Things remain wet and weary at senior center
Staff and residents from the Truckee Donner Senior Apartments and Sierra Senior Services are attempting to serve their clients after flooding destroyed their kitchen, dining room and office space.
Frozen pipes burst in the kitchen on Saturday and Monday, damaging floors, commercial appliances, power supplies and cabinetry, and rendering the kitchen completely useless.
“Obviously the dining room is down, but we are still delivering Meals on Wheels,” said Lisa Kuly, home-delivered meals coordinator for Sierra Senior Services.
Every day the senior center provides a hot lunch on site for about 30 seniors, many of whom live on their own but can no longer cook. Another 50 home-bound seniors receive a daily hot meal via the home delivery program.
When staff saw that damage to the kitchen was beyond repair, they said the number one concern was their ability to continue the delivery service.
“For the rest of the week, it’s going to be soup and sandwiches,” Kuly said.
Staffers and volunteers spent Tuesday morning preparing 40 tuna sandwiches and a giant pot of soup in a vacant apartment.
The kitchen was so small that more than one body at a time was a crowd, but the team made it work.
“Our (delivery) drivers are giving the word of mouth, so most consumers know what’s going on,” Kuly said. “They’re appreciative of the food and several have even told us not to deliver to them right now in order to relieve some of the burden.”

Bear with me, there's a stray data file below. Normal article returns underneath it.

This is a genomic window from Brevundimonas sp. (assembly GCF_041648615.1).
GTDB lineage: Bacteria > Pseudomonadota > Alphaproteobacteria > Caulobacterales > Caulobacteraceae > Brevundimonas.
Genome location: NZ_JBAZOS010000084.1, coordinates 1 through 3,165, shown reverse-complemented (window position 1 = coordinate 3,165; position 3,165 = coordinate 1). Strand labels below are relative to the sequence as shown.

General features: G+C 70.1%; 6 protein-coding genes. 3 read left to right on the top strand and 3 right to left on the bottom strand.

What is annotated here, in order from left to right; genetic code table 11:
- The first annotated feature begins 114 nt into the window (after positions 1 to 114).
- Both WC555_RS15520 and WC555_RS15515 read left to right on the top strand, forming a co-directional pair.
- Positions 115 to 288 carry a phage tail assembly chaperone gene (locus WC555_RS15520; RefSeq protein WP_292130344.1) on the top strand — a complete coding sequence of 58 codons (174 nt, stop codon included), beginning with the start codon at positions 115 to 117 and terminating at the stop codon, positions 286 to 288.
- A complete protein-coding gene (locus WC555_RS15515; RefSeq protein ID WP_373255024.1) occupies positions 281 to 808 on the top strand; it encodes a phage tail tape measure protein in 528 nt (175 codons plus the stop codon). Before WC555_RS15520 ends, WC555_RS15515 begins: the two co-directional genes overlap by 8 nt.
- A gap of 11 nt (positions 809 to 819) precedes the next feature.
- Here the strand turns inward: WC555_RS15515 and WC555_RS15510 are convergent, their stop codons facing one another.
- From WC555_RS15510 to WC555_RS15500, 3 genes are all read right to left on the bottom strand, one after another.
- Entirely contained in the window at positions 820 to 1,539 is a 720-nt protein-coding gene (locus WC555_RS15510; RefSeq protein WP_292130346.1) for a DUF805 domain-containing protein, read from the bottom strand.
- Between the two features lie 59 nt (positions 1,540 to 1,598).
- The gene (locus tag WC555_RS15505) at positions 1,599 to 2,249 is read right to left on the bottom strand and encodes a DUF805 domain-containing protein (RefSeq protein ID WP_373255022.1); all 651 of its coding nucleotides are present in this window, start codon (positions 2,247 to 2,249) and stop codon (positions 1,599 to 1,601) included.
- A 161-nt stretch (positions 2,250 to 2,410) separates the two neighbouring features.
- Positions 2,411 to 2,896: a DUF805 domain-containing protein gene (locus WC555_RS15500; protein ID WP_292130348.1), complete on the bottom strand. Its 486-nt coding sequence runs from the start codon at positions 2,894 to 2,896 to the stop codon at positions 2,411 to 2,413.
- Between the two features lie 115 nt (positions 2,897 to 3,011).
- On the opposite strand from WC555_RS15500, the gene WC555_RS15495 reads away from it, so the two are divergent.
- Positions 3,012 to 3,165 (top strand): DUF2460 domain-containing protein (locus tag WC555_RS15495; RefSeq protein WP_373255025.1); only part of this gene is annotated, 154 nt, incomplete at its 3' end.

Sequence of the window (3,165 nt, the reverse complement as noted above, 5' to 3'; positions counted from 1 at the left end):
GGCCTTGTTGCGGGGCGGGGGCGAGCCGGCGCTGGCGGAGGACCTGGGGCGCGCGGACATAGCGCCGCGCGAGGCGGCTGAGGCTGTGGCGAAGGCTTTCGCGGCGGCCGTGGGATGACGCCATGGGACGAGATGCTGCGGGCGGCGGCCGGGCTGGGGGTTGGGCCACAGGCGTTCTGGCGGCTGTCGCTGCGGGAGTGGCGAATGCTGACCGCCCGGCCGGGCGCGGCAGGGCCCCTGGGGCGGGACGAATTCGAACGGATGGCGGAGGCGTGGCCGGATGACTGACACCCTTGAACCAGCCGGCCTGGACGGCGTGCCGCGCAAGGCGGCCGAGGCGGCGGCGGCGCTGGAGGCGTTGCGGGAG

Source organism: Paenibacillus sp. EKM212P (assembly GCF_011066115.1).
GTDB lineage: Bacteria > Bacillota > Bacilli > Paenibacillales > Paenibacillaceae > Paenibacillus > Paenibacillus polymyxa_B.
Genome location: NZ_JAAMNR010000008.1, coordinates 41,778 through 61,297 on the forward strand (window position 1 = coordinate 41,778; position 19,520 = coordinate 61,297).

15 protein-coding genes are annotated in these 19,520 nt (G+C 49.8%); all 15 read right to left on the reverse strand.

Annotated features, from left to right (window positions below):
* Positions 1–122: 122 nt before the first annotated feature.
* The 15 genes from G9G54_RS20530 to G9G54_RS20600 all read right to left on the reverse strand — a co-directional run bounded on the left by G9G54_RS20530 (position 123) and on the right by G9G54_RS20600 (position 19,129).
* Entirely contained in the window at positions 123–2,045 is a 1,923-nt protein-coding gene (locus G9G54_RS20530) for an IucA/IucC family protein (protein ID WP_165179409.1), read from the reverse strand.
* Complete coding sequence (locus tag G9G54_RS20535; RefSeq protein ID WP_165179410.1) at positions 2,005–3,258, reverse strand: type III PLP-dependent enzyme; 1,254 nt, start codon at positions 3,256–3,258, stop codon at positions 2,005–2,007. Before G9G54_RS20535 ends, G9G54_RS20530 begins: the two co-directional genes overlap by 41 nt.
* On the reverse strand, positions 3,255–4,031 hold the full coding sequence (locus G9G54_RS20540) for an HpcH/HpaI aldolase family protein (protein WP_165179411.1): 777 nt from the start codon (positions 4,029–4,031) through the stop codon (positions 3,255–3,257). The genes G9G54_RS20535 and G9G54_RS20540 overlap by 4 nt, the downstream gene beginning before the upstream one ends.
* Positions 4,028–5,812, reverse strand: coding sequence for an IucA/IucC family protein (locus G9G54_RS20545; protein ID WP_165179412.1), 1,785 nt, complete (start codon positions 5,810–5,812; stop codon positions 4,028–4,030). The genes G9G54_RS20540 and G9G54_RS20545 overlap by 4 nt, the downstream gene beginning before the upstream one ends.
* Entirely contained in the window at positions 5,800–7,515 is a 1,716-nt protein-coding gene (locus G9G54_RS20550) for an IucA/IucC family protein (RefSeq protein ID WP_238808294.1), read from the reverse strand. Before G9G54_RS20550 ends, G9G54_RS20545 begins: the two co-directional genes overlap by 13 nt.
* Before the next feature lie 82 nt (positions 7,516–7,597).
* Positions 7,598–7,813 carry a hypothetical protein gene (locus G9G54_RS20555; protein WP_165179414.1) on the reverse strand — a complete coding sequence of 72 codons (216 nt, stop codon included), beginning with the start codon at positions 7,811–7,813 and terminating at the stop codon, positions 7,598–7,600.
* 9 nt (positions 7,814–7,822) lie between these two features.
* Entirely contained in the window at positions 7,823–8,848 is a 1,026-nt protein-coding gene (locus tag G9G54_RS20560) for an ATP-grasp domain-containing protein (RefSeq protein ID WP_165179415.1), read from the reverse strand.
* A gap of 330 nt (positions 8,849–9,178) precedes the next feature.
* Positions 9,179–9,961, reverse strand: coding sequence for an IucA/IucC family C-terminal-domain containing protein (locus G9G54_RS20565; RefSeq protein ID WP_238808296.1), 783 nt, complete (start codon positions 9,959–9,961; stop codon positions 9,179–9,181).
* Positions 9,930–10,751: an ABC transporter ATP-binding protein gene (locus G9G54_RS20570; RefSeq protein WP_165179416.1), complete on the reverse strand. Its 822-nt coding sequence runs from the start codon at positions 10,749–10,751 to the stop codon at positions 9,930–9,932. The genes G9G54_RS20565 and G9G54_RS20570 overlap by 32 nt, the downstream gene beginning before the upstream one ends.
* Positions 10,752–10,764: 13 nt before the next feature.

Blue Sky Homes donated temporary office space for the Sierra Senior Services staff to use until their own offices dry up, but no one was able to say how long that might be.
In the meantime, senior service Executive Director Melanie Kauffman has been searching for an interim commercial kitchen from which daily meals can be prepared. The kitchen may be required for an extended period of time.
“We are strategizing what our options are in both Truckee and around the lake, but we have limited options to meet the needs of the program, and meal production, and government regulations,” Kauffman said.
Because Sierra Senior Services is a nonprofit organization and much of its funding comes from government sources, the program must comply with strict nutritional guidelines and facility regulations, Kauffman said.
There are plenty of unknowns about how seniors and staff will manage while the meals program is on the rocks, according to Kuly.
On-premise lunch service cannot resume until the dining room has been inspected and approved, but the kitchen is attached to the dining room and it will likely need to be demolished.
“It’s challenging but we’ve been flexible,” Kuly said.
The Truckee Donner Senior Center’s kitchen and dining room flooded over the weekend and caused extensive damage. Sierra Senior Services is looking for an interim kitchen facility in which to prepare up to 100 meals for local seniors. To provide assistance, contact Melanie Kauffman at 550-7600.
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